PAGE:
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Brian Waller

Brian Waller

  • Divorce, Family Law, Juvenile Law ...
  • Massachusetts
Claimed Lawyer ProfileQ&ASocial MediaResponsive Law

I transitioned to divorce and family law after 15+ years working in accounting and operations for start-up technology companies. I strongly believe lawyers overlook the client experience and often force clients to work their way instead of the best way for the client. I try to look at everything from the client's perspective and make every effort to make things as easy as possible for them.

I strongly believe the best way to resolve disputes is through direct communication with the other party. The court system should be the last resort, and we have no problem advising clients that they are better off handling an issue themselves if that is the best approach for the client. I view the client relationship as a long-term collaboration rather than a quick, one-time money grab. I would rather that a client be completely confident in recommending us to a friend, or come back years later when they do need a lawyer. Almost all orders in cases with children need to be modified at some point for changes to child support, the parenting schedule or college expenses. My goal is that once someone becomes a client, they never even consider calling someone else when they need an attorney. If they have a great experience working with us, feel like we understood their goals and represented them well, and they received good value for the money they spent, there should (hopefully!) be no reason to start over with a new attorney.

I specialize in divorces with financial issues, whether high-income or net worth, family-owned businesses, real estate, retirement assets, or stock options and other equity compensation. All divorces have a range of issues though, so I am certainly not limited to financial cases by any means. Every case is unique, which is the reason I love doing what I do.

New England Law | Boston
J.D. (2012)
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University of Massachusetts - Amherst
MBA (2008)
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Certified Financial Litigator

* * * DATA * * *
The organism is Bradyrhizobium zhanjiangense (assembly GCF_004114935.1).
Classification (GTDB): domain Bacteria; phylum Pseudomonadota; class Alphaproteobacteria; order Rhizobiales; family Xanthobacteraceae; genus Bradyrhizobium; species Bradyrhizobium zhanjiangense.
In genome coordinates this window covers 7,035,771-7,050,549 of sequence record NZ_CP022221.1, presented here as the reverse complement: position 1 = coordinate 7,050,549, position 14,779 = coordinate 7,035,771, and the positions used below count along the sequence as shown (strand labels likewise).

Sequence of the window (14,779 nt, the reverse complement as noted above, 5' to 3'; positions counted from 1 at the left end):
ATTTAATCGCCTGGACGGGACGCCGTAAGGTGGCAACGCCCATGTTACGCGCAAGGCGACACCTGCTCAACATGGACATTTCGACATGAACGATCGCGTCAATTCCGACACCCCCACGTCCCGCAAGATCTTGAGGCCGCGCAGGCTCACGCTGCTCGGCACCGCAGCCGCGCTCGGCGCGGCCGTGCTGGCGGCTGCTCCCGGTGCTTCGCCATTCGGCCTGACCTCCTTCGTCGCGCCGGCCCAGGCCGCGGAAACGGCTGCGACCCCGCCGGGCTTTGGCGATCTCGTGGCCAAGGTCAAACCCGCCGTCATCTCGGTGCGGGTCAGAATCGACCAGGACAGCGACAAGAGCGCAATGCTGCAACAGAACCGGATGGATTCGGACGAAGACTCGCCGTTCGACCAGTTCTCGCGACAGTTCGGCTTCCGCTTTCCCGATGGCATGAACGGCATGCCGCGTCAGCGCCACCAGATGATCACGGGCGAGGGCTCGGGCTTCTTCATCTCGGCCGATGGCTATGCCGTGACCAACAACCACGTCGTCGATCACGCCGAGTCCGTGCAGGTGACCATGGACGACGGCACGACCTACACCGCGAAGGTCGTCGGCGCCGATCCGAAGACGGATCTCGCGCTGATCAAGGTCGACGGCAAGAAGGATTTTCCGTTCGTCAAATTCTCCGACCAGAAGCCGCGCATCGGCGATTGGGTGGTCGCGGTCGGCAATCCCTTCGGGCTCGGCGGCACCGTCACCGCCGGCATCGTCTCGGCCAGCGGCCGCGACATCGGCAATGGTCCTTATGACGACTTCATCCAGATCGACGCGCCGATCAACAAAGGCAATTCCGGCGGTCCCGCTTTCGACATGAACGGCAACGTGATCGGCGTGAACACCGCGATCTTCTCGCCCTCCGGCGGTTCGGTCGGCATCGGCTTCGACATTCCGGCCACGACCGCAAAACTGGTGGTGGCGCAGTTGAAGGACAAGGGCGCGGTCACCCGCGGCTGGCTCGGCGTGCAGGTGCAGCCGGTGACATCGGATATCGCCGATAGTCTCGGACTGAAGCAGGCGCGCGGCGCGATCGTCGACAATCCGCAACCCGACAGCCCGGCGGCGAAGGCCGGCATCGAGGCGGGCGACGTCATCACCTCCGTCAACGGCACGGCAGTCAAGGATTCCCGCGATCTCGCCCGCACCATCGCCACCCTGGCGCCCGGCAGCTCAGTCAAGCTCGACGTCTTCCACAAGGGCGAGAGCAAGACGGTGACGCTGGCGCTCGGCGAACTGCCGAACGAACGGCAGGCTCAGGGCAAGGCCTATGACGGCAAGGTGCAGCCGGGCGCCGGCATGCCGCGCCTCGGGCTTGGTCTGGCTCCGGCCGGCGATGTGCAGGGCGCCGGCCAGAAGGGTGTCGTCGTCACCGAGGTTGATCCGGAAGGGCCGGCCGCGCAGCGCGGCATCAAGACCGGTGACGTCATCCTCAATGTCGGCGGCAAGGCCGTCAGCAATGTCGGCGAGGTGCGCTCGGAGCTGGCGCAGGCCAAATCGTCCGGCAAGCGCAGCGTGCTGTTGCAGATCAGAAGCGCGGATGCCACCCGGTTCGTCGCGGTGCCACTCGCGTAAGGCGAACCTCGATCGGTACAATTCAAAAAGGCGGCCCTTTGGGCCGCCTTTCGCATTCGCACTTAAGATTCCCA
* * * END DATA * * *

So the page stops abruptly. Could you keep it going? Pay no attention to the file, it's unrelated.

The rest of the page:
Recognized by the AACFL as having completed our comprehensive training in the financial aspects of divorce including complex financial issues, achieved a passing grade on the CFL Exam and is in good standing with the American Academy of Certified Financial Litigators. These individuals represent an elite group of practitioners nationwide who have achieved this status - the highest level award granted by the AACFL.
Rising Stars
Super Lawyers
Top 10 Family Law Attorney
Attorney and Practice Magazine
Professional Associations
State Bar of Massachusetts
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Massachusetts Bar Association
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Worcester County Bar Association
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Jurisdictions Admitted to Practice
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US District Court, District of Massachusetts
ID Number: 685672
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  • Free Consultation
  • Credit Cards Accepted
  • Rates, Retainers and Additional Information
    We are one of the very few firms that offer true flat fees for Family Law. We feel hourly fees encourage inefficiency because there is no incentive to improve, and the client ultimately pays for that lack of efficiency. We want to change the way legal services are delivered, and we want every client to have a great experience and be excited to refer their friends and family to us.